Voltage Converter - Power Specs.

I may be going to England soon and have been looking at voltage converter kits. I've seen some that say they only work with items using 500 watts to 1600 watts. I can understand the maximum wattage amount, but why would they have a minimum? These are not expensive converters.
Thanks for any information.
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wrote:

Those high wattage ones (as opposed to ones around 40-50 watts) are only good for devices that lack electronics, ballasts or motors. The high wattage ones merely chop the waveform and pass through a higher peak voltage.
- Don Klipstein ( snipped-for-privacy@misty.com)
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nr wrote:

The "cheap" converters are typically a diode in series with the line. They work ok for many higher power heating appliances. But for smaller units, each one has to be looked at individually. Many electronic things will run on 240 volts, 50 cycles directly with only a plug adapter .... some will not. Some units have voltage switches, but, with the proliferation of switching power supplies, many will just be spec'd at something like 100-250 volts, 45 - 100 cycles. There are also small electronic converters for units that are only spec'd at 120/60. They take 240 volts 50 cycles and convert it to 120 volts 60 cycles. BTW, some hairdryers will work with the "diode" type adapter and some won't. Some you may have to reverse the plug, if there's diodes in the hairdryer. If we knew what you were trying to power, it might be helpful.
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Art Todesco wrote:

Yes, you need to look at the specs on the devices you plan to bring. On a recent trip to Egypt all I brought was a plug adapter and a power strip since all the phone chargers, camera chargers and other stuff I was bringing had wide input range switching power supplies.
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When I went long ago I made the mistake of taking 60hz things, my 60Hz Casette player, Lp record player didnt work to well on 50Hz, kinda slow.
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ransley wrote:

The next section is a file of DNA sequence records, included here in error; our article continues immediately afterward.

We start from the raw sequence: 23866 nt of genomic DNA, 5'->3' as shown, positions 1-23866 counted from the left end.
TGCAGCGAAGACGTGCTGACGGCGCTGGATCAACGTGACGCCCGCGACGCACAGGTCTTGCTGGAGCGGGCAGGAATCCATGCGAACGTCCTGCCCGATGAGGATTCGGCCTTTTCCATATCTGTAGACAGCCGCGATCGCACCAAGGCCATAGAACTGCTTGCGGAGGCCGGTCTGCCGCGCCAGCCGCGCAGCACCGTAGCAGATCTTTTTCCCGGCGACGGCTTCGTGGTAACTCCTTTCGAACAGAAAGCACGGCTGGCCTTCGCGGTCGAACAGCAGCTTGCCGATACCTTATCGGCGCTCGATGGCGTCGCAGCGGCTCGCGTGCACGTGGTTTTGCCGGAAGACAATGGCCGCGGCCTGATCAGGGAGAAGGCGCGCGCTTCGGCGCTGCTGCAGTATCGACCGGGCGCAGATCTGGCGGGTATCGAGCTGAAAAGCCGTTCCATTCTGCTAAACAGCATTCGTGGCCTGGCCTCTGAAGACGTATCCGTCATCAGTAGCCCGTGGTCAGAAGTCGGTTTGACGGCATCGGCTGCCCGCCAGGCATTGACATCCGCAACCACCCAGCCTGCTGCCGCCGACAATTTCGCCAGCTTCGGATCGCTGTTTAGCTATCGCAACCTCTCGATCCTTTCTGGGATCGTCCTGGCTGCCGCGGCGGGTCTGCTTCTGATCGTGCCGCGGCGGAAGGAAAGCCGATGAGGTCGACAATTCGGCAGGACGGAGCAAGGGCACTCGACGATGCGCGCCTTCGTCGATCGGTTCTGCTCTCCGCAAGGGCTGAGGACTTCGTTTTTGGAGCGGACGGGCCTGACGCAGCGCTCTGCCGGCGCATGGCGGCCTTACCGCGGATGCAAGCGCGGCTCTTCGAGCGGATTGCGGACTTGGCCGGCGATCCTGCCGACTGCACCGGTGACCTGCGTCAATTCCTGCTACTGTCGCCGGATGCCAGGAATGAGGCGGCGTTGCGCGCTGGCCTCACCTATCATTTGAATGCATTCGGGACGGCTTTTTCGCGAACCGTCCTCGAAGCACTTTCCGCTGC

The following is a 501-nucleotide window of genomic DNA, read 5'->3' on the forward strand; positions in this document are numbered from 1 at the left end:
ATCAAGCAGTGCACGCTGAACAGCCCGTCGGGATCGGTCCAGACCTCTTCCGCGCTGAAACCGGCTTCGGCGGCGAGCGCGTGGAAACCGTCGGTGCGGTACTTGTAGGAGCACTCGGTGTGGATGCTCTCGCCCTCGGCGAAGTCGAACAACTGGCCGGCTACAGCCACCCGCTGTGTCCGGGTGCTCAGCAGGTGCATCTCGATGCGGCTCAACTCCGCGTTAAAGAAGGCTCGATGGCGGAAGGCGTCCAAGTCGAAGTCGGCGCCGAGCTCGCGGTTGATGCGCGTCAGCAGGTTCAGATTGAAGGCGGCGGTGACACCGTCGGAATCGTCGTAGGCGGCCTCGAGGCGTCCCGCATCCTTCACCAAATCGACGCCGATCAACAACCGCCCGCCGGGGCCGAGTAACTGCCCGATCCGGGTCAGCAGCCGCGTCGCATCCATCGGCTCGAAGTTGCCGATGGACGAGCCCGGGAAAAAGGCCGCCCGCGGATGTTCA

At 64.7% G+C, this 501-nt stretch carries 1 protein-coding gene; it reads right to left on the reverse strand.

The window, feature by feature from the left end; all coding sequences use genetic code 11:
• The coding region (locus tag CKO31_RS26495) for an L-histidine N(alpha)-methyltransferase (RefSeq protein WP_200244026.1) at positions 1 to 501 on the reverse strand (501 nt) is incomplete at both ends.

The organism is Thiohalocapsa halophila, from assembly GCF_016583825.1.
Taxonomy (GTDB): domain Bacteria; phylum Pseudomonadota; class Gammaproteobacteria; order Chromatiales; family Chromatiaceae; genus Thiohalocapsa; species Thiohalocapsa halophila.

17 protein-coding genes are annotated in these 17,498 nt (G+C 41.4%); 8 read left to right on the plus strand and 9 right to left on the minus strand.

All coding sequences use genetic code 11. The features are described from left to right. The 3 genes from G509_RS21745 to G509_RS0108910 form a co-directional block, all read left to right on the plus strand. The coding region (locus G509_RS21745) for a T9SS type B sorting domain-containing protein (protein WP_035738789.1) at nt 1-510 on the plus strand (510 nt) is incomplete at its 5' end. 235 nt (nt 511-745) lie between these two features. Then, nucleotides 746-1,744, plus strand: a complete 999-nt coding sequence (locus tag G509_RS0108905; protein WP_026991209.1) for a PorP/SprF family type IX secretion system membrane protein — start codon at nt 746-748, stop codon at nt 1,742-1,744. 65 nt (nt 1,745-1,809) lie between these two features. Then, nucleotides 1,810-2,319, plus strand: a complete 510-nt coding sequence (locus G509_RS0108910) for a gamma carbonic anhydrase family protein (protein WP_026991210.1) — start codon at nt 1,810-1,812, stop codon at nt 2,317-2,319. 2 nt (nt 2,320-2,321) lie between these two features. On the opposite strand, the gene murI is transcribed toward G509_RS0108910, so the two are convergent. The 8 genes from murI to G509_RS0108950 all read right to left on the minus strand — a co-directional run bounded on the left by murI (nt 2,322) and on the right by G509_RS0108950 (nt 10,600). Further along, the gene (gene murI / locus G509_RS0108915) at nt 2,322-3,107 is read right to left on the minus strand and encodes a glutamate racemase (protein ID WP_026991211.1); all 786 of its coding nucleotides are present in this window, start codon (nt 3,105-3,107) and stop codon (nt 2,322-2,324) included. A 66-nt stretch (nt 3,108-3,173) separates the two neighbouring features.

Hmm, If capstan motor was AC driven.
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Depends what you are going to power?
A more elaborate voltage converter may include an SPS (Switching power supply, somewhat akin to a computer PS) they require a certain minimum load in order to work properly.
Also as mentioned the mains frequency in many countries in this world is 50 hertz, not 60 hertz, as in North America. That can have two effects. 1) Clocks and audio players 'may' run slow! 2) Certain devices don't run as well at 5/6ths the frequency and in extreme cases may run hotter (partly because there is less magnetic metal in transformers and motors that run at 60 hertz.)
But it is very much a case of what are the specs. of the devices you want to power over there. There is a heck of a difference between a shaver or moustache trimmer taking 3 to 7 watts and a hair dryer using say 1200 watts! Also whether the devices are recharge-ables or direct plug in.
Generally there are two requirements: a) Voltage converter (if needed). For example; your PC power supply/ charger may (or may not) have a switch that changes it from 115 to 230. Or it may be compatible with both without changing anything. Read the specifications. b) Plug adapters to fit sockets over there (The UK generally accepts the UK 13 amp, fused, 3 pin plug) to adapt them to your North American style plugs. If you also are going to other parts of Europe you may need to adapt to Schuko two pin plugs with a side ground/earth contact.
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